(S3O-8605) Bus Services

6. Karen Whitefield (Airdrie and Shotts) (Lab): To ask the Scottish Executive what steps it is taking to maintain and improve bus services in the light of recent decisions by bus companies to withdraw commercial services from many communities. (S3O-8605)

The Minister for Transport, Infrastructure and Climate Change (Stewart Stevenson):

The Scottish Government is committed to promoting the use of bus services in Scotland. We are taking forward a number of initiatives with local government partners and bus operators to maintain and improve bus services.

Karen Whitefield: I am grateful to the minister for the Government's commitment to bus services in Scotland. Is he aware that a recent package of bus service cuts by a major commercial bus operator in the Strathclyde Partnership for Transport area resulted in the need for a subsidy to maintain minimum socially necessary services that was equivalent to 6 per cent of SPT's annual subsidy budget? What steps will the Scottish Government take to ensure that bus services are maintained? Specifically, what assistance can the minister give to Strathclyde Partnership for Transport?

Stewart Stevenson: Despite the £500 million cut in the funding available to Scotland—which, as the cabinet secretary said in his statement this morning, would have meant a £170 million cut for local authorities—funding for local authorities will rise by 2.9 per cent compared with last year. It is of course for local authorities to determine how they spend their money, but in the light of that significant increase and the higher proportion of the Scottish Government's overall budget that is now available to them, I hope that local authorities will take the appropriate action.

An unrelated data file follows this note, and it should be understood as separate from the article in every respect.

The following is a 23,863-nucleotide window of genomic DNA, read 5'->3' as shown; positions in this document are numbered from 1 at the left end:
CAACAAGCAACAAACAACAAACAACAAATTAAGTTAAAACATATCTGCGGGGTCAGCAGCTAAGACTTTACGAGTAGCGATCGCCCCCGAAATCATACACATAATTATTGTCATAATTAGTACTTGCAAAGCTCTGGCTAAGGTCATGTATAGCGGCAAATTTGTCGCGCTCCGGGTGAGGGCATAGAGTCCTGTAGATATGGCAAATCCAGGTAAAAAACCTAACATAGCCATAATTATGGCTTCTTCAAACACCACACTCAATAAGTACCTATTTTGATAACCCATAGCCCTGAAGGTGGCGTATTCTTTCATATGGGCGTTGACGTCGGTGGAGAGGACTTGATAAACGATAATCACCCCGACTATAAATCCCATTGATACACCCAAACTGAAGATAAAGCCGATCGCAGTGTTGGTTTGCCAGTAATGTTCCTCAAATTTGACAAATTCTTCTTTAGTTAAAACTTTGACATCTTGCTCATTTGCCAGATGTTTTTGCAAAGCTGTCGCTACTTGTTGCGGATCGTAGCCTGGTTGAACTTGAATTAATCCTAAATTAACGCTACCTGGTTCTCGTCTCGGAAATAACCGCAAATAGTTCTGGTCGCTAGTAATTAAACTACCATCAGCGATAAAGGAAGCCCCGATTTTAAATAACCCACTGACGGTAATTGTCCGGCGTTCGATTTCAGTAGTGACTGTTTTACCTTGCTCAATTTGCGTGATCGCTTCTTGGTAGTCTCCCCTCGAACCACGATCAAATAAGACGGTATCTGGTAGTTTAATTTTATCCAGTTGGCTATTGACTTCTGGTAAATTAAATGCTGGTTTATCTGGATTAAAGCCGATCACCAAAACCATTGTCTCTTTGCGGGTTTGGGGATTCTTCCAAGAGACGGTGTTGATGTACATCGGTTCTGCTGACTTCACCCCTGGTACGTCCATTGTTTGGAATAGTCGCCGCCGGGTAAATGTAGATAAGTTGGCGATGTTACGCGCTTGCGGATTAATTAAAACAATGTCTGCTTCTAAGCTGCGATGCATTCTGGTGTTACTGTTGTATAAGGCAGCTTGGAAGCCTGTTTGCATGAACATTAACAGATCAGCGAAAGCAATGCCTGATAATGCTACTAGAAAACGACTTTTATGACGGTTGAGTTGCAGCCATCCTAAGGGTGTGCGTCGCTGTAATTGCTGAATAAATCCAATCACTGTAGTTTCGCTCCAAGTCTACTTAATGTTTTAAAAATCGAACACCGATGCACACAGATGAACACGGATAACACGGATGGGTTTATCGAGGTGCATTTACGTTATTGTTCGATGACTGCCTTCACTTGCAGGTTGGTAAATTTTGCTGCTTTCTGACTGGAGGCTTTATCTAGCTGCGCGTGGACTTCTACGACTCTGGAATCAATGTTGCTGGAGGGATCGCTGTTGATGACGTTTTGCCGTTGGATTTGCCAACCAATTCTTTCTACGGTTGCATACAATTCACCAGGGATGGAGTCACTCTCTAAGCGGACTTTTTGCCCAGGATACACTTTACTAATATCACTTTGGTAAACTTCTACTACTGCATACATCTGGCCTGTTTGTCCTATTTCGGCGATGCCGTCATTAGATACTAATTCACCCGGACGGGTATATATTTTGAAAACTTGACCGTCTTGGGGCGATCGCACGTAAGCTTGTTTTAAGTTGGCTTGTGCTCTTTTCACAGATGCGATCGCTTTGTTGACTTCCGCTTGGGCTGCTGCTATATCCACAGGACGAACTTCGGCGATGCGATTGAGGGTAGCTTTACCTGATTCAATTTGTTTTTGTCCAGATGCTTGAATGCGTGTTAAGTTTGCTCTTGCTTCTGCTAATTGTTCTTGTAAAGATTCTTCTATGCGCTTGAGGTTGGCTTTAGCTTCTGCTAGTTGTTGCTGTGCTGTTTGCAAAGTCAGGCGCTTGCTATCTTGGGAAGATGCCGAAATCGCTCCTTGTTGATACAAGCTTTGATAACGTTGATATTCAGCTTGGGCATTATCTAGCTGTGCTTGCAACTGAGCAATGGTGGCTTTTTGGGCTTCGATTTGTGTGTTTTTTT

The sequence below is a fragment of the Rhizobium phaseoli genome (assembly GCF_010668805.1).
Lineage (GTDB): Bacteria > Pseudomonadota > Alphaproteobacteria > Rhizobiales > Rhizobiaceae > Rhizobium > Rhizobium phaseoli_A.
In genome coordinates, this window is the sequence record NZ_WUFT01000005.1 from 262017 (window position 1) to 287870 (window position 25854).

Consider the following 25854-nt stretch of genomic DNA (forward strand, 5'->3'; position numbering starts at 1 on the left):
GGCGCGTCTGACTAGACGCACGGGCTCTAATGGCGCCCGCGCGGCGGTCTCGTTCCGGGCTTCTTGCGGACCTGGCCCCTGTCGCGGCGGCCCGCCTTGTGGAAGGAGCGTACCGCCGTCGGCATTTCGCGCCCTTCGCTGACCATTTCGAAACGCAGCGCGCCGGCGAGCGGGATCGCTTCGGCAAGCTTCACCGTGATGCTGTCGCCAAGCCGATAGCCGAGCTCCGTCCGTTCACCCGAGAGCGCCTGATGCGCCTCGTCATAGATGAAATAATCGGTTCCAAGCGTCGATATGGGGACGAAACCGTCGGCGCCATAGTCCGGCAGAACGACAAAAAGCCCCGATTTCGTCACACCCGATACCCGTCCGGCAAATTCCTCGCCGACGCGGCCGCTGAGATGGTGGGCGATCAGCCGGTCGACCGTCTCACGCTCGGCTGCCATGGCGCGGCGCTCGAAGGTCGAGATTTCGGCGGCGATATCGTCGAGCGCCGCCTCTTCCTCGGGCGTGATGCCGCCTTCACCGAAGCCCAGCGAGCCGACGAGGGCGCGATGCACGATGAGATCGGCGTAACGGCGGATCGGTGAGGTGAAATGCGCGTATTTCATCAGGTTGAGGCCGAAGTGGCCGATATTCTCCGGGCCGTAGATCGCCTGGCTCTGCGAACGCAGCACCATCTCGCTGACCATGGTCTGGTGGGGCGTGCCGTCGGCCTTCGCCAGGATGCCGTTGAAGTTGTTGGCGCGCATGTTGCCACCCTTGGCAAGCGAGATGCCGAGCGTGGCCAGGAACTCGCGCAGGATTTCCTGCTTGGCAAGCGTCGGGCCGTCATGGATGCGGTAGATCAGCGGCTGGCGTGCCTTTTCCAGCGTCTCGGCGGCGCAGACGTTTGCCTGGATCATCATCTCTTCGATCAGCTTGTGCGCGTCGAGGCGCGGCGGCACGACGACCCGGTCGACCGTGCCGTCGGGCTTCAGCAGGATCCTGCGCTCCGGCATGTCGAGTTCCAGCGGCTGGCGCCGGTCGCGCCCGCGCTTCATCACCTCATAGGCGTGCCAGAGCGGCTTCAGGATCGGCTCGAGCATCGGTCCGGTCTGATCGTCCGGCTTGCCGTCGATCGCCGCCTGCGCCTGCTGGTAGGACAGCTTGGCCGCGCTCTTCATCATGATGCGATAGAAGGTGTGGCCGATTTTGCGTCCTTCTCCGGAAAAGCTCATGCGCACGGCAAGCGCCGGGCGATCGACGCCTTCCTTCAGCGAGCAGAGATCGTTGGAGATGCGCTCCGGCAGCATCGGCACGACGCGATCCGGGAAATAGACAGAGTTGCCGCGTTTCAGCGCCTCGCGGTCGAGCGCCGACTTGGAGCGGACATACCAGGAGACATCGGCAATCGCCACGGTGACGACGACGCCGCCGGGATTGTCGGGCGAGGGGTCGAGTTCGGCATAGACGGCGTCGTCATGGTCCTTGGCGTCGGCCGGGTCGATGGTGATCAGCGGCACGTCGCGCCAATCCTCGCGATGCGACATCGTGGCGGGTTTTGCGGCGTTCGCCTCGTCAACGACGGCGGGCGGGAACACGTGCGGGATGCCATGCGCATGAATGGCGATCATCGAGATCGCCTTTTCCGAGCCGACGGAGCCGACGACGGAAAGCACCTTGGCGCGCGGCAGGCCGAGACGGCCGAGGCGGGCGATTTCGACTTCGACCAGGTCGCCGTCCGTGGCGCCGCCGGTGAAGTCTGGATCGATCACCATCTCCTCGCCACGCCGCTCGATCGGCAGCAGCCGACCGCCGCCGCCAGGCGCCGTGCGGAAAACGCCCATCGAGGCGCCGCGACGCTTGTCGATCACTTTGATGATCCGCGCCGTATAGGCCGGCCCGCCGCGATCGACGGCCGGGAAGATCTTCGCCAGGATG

Christine Grahame (South of Scotland) (SNP): Is the minister aware that some bus operators are cutting services in the Borders and Penicuik because of loss of revenue due to the Edinburgh tram works? Does he share my concern that Borders buses are excluded from Edinburgh bus station on the same basis, with the result that passengers and drivers are literally left out in the cold at Waterloo Place, where they lack security and facilities? Does he agree that that should not continue?

Stewart Stevenson: I was not aware until now that such bus services are excluded from Edinburgh bus station. I plan to meet the leader of City of Edinburgh Council in the very near future to discuss a range of issues of mutual interest. I will also seek to raise that issue at that time.

Patricia Ferguson (Glasgow Maryhill) (Lab): In view of the apparent inability of commercial operators to provide stable bus networks in my constituency—and, given Ms Grahame's question, in regions throughout Scotland—will the Scottish Government consider granting powers to public transport authorities to resume directly operated bus services?